Thursday, December 15, 2011

Vietnam, Part One

Here we are in Thailand. In keeping with this blog's theme of being several weeks and at least one country behind schedule, here's an update on Vietnam.  We met up with Craig, Matt, and Dustin and travelled with them from Saigon to Hanoi. Saigon wasn't terribly exciting but did give us our first taste of Vietnamese street food.We tried some tasty steamed pork buns and banh mi, a Vietnamese baguette stuffed with veges and surprisingly delicious mystery meats.

Next we went to Mui Ne, home to a sandy beach full of kite boarders, a massive reclining Buddha, a nice little fishing village, and some huge sand dunes. We hired scooters and cruised around the sights. The fishing village was especially interesting, full of hundreds of small round boats that looked like big wicker baskets bobbing around on the water. We didn't actually find the big dunes, but settled for some deserted ones down a dirt rod that was interesting going on our city scooters.

After Mui Ne we went to Dalat, a small hill town on a lake. The highlight here was a game of soccer with some local kids. They were really good and ran circles around us, but 'm going to blame that on the altitude. Dalat also had a coffee house where we learnt to play Chinese chess. They also played pumping dance music at high volume, even at eight in the morning. 

Nha Trang is another beach town where we went on the standard tourist boat trip, visiting several small islands, snorkeling, and floating around in the ocean on tubes drinking mysterious orange cocktails. There are dozens of other boats doing the same thing but it was fun nonetheless. A rather festive night in Nha Trang was followed by an early morning ride in a ridiculously overloaded transit van up the coast to Hoi An.

Luckily Hoi An was worth the unpleasant ride for its spectacular scenery and cheap tailored clothes. The town is on a beautiful river full of boats and a lot of old buildings have been preserved. Anna bought some skirts and dresses and I got a custom made suit, extra trousers, and five shirts for NZ$260. Sweet!   

I have to go now and catch a train, more on Vietnam soon.    

Monday, November 14, 2011


We're leaving for Ho Chi Minh city tomorrow so I thought I'd write the Cambodia update while still actually in the country. I don't know that the rest of India will ever make an appearance here. Anna writes email updates which covered all of that so if anyone wants in on those just let one of us know.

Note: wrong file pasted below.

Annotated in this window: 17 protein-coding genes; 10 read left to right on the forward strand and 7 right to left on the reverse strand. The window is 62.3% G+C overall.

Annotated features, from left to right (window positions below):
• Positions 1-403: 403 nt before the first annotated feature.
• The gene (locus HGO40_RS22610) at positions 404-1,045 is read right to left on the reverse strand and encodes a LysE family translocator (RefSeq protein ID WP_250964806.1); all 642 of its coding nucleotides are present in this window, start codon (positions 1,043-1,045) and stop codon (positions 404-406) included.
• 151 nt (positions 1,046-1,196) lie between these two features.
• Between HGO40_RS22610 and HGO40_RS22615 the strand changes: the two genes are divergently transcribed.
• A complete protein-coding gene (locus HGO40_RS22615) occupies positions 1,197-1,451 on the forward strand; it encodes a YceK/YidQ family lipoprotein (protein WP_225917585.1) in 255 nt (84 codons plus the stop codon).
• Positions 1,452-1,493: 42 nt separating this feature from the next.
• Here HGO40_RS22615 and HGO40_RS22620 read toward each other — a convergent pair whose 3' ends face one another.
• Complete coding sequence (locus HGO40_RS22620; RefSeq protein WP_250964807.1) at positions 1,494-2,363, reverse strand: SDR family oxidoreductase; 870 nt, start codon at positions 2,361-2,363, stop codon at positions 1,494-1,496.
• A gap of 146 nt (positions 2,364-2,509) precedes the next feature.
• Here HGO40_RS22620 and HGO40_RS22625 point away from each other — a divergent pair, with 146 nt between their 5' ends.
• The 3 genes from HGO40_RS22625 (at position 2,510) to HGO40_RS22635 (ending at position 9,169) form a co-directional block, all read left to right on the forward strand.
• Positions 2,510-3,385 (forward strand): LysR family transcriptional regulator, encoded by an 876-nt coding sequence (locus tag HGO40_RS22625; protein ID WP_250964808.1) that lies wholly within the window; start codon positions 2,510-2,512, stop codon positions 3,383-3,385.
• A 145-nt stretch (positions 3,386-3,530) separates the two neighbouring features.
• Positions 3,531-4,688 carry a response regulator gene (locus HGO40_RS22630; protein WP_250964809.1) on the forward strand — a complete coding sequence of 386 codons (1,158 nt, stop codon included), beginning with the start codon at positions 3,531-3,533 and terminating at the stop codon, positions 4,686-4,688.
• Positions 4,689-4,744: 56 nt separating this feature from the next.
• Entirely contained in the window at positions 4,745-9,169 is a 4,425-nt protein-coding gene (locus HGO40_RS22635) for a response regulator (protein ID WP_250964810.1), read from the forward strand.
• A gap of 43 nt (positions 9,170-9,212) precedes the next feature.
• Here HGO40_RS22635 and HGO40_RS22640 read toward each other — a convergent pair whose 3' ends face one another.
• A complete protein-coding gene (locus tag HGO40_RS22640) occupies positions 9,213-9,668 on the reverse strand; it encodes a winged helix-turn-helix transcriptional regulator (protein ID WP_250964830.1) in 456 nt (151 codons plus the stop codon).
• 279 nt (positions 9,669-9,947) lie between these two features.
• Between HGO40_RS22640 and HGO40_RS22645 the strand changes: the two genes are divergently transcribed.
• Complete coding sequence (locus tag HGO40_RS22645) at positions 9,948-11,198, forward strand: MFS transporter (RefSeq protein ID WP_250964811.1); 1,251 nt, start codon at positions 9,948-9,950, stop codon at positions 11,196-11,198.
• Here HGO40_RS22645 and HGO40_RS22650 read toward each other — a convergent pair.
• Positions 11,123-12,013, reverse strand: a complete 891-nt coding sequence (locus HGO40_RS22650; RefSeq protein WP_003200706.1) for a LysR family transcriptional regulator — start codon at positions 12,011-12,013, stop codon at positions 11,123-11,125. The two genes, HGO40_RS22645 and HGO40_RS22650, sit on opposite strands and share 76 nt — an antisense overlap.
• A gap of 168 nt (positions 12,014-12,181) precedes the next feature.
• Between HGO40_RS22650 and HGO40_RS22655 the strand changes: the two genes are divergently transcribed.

We flew into Siem Reap where we spent about five days enjoying 50c beers and roti-style pancakes with banana and condensed milk. In between eating and drinking we managed to see Angkor Wot at sunrise, an amazing spectacle that was only slightly diminished by sharing it with thousands of other Western tourists. Even after the temple overload in south India, Angkor was stunning. I particularly liked the Bayon, a temple covered in hundreds of sculpted faces ostensibly of the god Avalokiteshvara, but looking suspiciously like Jayavarman VII, the Khmer king who ordered its construction. Even more amazing was Ta Prohm, an abandoned temple which is slowly being taken back by the forest. There are huge trees growing right out of its walls and pagodas, their roots reaching down like hands clasping the crumbling stone structures. 

From Siem Reap we took a day trip to a floating village called Kompong Phlukk. The houses here are built atop 5m high stilts which keep them from being submerged by the flood waters of the massive Tonle Sap lake. We went in the wet season, where all transport us by boat and the water comes right up to the floorboards. In the dry season the lake vanishes and there are roads between the houses which sit two stories above the ground. 

After Siem Reap we went to Phnom Penh where we spent my birthday visiting the killing fields and the former S-21 prison. We knew about the atrocities that happened at these places, but it was still overwhelmingly sad to be there and see the sites where such terrible things happened. I don't want to dwell on it here but it really was horrible.

Next stop was Kep, a small seaside town full of abandoned buildings from its former life as a resort town before the civil war. The main draw here is the crab market where we watched old women harvesting, cooking, and selling the crabs. I tried some crabs fried with fresh Kampot green pepper and they were delicious. 

After Kep we came to Kampot, a sleepy riverside town where we've done very little but sit around and soak up the relaxed atmosphere in anticipation of he chaos of Saigon. The highlight (and, judging by Trip Advisor, the town's main tourist attraction) has been the pork ribs at a local pub called the Rusty Keyhole.